Aside from its late response, its inadequate supplies and troops, and the Bush administration's attitude of indifference, FEMA surely did all that it could to save lives and to protect those survivors living in squalor in the Superdome and in the Convention Center. Wrong. Dyson points out a dozen unbelievable decisions FEMA made during the rescue efforts that actually made my jaw drop. You are probably going to say that in a disaster that huge, there needs to be organization so that it doesn't become more chaotic. I would initially say yes. But what if the people who were supposed to be organizing weren't really doing anything and there were a large amount of resources within reach? That is what we have to face now.
Sitting in Florida were a few Black Hawk helicopters, equipped with water and food and rescue gear, waiting for orders that never came. I have to keep in mind that the military is trained and can't do things without being ordered or asked, even if they know that breaking the rules is the right thing. This is a difficult moral/ethical issue that bothers me to no end. The pilots wanted to join the rescue efforts but could not. Sitting in the Gulf of Mexico was the USS Bataan. On board was enough food and water and hospital beds to accommodate much of the miserable refugees in the Superdome. FEMA never even called to ask for its service, so it sat empty in the harbor. Trucks with gallons and gallons of water were turned away by the National Guard because they weren't FEMA approved. A fleet of 500 water planes from Florida begged FEMA to allow them to help with the rescue. They were told it was too dangerous. Two hundred fire fighters drove down from Illinois were stopped outside of the city and told that they hadn't been approved by FEMA. When George Bush visited, a helicopter filled with food and water was flown in for a photo shoot but then was sent back without delivering any of its goods to those in need. And probably the worst example was of a doctor who was giving chest compressions to victims who were dying in the street. FEMA told him that he had to stop because his credentials hadn't gone through FEMA. He showed them his credentials and begged them to let him continue. He was trying to save lives. He was then forced to leave by the armed guards, who, by the way, had been given a shoot-to-kill order from Governor Blanco in the midst of the looting and violence that had been grossly overstated.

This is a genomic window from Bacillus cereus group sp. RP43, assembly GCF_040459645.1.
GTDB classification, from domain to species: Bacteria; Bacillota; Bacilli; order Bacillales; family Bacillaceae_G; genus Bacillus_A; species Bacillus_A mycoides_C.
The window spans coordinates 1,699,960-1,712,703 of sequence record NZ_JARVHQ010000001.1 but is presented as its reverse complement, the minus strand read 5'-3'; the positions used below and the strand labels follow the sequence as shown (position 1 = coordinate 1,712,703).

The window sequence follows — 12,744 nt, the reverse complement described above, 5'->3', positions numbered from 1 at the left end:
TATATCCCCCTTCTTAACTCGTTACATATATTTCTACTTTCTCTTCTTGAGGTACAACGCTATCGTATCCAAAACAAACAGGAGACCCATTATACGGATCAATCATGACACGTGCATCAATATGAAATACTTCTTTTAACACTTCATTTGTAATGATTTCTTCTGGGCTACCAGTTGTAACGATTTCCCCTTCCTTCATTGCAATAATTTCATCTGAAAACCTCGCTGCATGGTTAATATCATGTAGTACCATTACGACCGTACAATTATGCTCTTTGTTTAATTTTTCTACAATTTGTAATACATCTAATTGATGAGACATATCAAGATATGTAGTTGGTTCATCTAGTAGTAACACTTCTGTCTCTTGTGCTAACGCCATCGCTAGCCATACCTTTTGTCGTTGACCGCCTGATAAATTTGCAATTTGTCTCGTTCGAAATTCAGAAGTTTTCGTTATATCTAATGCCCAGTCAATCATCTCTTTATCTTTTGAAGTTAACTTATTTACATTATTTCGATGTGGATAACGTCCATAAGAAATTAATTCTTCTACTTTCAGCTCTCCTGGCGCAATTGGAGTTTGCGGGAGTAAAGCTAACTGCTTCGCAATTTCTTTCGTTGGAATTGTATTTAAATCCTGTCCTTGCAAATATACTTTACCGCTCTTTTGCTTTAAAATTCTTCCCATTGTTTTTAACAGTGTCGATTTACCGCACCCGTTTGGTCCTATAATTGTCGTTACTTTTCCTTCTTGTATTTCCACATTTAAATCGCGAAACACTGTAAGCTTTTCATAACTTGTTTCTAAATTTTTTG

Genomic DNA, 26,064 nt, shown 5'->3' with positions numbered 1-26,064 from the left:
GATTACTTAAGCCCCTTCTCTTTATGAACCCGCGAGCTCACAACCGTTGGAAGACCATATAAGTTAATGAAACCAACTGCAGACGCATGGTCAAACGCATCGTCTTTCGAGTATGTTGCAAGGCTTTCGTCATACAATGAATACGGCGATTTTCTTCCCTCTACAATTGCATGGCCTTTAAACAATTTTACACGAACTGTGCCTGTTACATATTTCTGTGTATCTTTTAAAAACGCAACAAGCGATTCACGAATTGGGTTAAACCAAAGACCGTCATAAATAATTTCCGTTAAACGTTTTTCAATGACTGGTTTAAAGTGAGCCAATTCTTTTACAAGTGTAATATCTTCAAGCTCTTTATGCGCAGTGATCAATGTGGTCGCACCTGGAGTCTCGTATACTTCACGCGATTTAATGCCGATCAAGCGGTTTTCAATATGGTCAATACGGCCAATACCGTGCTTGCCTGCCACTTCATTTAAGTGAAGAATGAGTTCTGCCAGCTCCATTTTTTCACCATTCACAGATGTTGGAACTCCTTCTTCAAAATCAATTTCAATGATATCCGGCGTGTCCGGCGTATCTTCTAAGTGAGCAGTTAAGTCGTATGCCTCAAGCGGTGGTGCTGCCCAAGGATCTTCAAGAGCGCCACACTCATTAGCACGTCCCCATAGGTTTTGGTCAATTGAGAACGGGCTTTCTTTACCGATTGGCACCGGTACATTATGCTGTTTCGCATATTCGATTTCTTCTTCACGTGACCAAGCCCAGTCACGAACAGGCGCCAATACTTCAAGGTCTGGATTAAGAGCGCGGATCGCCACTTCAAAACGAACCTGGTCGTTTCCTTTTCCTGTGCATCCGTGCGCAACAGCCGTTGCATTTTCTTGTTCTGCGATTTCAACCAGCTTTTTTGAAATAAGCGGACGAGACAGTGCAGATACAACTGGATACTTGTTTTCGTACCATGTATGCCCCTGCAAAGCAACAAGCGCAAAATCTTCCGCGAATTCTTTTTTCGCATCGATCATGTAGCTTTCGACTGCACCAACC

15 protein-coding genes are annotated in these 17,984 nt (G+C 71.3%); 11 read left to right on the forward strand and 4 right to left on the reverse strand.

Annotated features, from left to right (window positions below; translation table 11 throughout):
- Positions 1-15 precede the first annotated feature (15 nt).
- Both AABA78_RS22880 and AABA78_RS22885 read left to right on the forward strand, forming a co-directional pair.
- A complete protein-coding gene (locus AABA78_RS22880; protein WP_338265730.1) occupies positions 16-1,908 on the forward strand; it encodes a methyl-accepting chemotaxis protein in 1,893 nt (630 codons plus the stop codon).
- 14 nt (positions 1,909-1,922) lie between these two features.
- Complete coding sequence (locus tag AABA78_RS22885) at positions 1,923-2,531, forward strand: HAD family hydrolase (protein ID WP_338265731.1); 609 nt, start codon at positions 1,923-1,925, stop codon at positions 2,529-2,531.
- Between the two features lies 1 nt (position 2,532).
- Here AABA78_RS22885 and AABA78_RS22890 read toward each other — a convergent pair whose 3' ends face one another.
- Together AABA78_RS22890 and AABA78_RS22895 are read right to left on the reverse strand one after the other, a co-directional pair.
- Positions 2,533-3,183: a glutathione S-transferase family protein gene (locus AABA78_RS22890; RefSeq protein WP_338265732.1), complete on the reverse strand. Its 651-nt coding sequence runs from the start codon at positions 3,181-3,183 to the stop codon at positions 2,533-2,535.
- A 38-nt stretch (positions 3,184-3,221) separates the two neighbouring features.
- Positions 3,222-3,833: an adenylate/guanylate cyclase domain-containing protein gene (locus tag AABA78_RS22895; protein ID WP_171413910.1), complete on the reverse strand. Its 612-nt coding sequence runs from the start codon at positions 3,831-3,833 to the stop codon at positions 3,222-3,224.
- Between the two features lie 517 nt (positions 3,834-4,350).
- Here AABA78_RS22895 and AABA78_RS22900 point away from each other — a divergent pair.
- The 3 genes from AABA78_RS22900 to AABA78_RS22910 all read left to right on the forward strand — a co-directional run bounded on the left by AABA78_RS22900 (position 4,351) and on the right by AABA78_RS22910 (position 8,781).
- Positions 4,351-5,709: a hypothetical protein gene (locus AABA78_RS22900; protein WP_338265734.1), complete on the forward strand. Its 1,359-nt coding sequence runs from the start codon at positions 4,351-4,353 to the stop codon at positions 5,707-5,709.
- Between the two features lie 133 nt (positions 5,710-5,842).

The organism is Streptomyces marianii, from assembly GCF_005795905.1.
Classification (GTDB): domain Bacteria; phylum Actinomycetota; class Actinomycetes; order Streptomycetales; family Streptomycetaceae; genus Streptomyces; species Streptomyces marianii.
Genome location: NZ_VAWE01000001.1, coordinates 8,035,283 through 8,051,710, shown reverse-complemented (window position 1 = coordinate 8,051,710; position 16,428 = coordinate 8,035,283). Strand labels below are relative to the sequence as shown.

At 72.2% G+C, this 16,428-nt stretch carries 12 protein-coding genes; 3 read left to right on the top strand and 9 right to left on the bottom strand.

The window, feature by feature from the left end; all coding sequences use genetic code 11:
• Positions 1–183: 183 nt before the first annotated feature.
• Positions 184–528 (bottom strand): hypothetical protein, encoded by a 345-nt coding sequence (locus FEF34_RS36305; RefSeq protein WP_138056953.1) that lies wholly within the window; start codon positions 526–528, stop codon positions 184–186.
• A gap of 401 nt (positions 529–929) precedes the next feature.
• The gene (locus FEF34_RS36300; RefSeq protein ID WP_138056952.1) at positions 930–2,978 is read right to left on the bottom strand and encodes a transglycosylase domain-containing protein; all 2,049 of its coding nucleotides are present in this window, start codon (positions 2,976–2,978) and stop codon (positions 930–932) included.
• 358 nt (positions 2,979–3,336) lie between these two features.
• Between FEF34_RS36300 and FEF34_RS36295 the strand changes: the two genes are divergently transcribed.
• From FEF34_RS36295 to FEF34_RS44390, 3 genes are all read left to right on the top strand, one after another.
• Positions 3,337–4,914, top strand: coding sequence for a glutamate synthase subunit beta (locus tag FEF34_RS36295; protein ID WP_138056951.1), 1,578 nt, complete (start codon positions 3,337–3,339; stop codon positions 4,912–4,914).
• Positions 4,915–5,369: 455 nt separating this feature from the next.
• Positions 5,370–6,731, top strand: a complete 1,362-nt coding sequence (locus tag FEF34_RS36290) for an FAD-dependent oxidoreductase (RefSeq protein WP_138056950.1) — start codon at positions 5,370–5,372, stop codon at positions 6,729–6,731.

I understand that New Orleans was dangerous, contaminated, and even violent. But no matter what excuse is given, I cannot accept these atrocities. It breaks my heart to think of that doctor and those pilots and those fire fighters who had the misfortune of seeing the suffering and not being able to do anything about it. I will admit that while reading it, I felt my thirst for conspiracy burning in the back of my throat. And though some may argue that some agenda existed, I really think it was human error, hubris, and, as the title implies, indifference.
This post has had little to do with the racial issues that Dyson highlighted at the beginning of this book. When it comes to the actions, the series of events, the mis-communication, the battle for control, color and class was drowned out of the picture. A few days later, however, the world could see them floating in the water, next to the thousands of bodies whose lives had been overlooked for decades, centuries. The $1 billion that could have saved the levees has turned into $24 billion. The city of New Orleans will rise again, still below sea level, still impoverished, and I can't help but ask why.